Schoolhouse Duck Club, WAR, and the West

P1010010Lakeview, Montana Good friends are gold in these mountains, and because of that my son and I have had the opportunity to visit the Schoolhouse Duck Club nine different times over the last 23 years sometimes with other good friends and other times with the rest of my family.  The Schoolhouse is over 100 years old (1894 we think) and was an isolated one-room operation hard on the beautiful Red Rock Lakes in the rarely visited Centennial Mountains that are the rarity of an east-west range setting the border of Montana and Idaho.  Over the hill is the headquarters now of a similarly named National Wildlife Refuge that among other things protects the breeding area for the regal trumpeter swans.

But let’s be clear, the club came together because a handful of guys wanted to hunt ducks and this is a great place to do it!  I won’t name them in deference to their graciousness and not to abuse their hospitality to me and mine over the years, since I know they would be inundated with requests to visit, and this is a fragile place in a precious setting.  They had both vision and community.  They won the schoolhouse at auction, bought four Army surplus bunks, hauled in an ancient couch and chair, and with various upgrades (thanks for a great hot water heater!) have been in business since then.   Over the years we have seen as many as ten moose up the dirt road a couple of miles in one day (though surprisingly none this trip here), had deer walk into the yard, watched foxes play across the road, mountain blue birds dodge the truck as we drove past, red-tailed hawks sail above, and this time a pair of sandhill cranes buzz us over the porch.  Watching a sunrise or sunset across the Ruby Mountains and three or four other ranges in sight as the light plays on the lakes is a constant reminder of the breathtaking majesty of the west.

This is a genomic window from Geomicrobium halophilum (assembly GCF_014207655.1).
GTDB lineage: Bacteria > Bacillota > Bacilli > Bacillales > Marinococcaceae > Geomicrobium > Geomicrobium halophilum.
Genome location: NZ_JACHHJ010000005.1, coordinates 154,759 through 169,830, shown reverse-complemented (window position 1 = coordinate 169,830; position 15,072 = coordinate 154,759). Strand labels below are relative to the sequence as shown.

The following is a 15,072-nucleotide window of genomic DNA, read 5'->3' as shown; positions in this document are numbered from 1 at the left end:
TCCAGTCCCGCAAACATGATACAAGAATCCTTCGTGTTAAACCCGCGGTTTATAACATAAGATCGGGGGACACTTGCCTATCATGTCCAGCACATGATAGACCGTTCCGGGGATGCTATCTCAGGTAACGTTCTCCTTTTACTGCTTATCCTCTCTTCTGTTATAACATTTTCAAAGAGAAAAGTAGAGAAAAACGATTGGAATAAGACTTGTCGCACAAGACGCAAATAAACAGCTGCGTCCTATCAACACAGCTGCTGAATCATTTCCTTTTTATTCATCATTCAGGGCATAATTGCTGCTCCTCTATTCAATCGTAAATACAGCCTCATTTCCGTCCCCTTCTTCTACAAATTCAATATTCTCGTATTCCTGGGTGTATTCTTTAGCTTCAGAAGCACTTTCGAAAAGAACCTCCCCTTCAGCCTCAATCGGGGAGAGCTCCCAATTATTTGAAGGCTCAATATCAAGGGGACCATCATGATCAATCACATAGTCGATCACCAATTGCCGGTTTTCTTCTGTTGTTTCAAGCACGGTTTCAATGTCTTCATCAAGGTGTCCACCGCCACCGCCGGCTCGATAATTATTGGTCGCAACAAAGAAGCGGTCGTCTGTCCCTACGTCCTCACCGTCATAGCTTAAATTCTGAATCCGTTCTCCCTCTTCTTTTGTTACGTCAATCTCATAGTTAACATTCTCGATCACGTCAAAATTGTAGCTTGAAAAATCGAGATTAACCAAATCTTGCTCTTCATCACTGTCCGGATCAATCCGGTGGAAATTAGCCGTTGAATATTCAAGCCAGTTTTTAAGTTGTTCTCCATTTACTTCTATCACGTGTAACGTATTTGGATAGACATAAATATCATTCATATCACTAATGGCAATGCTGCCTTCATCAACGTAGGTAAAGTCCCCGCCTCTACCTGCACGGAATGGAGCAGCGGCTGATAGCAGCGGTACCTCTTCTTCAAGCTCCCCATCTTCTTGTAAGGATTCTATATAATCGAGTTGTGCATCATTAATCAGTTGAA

I thought a lot over these several days about this endangered environment and, frankly, culture.  Part of what warped my worry was reading bits and pieces of Sebastian Junger’s WAR, a harrowingly intimate view of life with our soldiers in the thankless quagmire of death and disillusionment in Afghanistan, in the last minutes of the night before sleeping.  His discussion of the bonds or in my terms “the community” of young men asked to do impossible tasks in terrible conditions with life and death at every turn was a reminder of the power of such ties that too many of us also rarely experience, understand, or really appreciate.

In a small, more peaceful, way, some of that same culture informs the West and lifetime projects like my friends’ duck camp.  Guns don’t define the culture, and it would be a mistake to think so, but they give it a weight that is hard to ignore.  My nephew had brought a 12-gauge with him on our journeys and he, my son, and I shot a box of shells at some inexpertly thrown clay pigeons alongside the camp in the last hours of light.  I hadn’t shot in decades, perhaps since Philmont Boy Scout Ranch.  It was great fun and an excellent refresher education in safety and shooting, but watching the care and caution of my son and nephew in the simplest exercises like habitually setting the safety on the shotgun and not shooting any errant thrown pigeons outside of the agreed range was something more serious that I watched more closely and will have to consider more deeply.

Sharing, caring, constantly lending a hand, unbounded hospitality comes from a hard environment out here with the risks of the field, trail, stream, weather, and dominating, immovable, uncompromising land.  All of this leaves a lot to think about as we continue to absorb the lessons and gifts of the schoolhouse.

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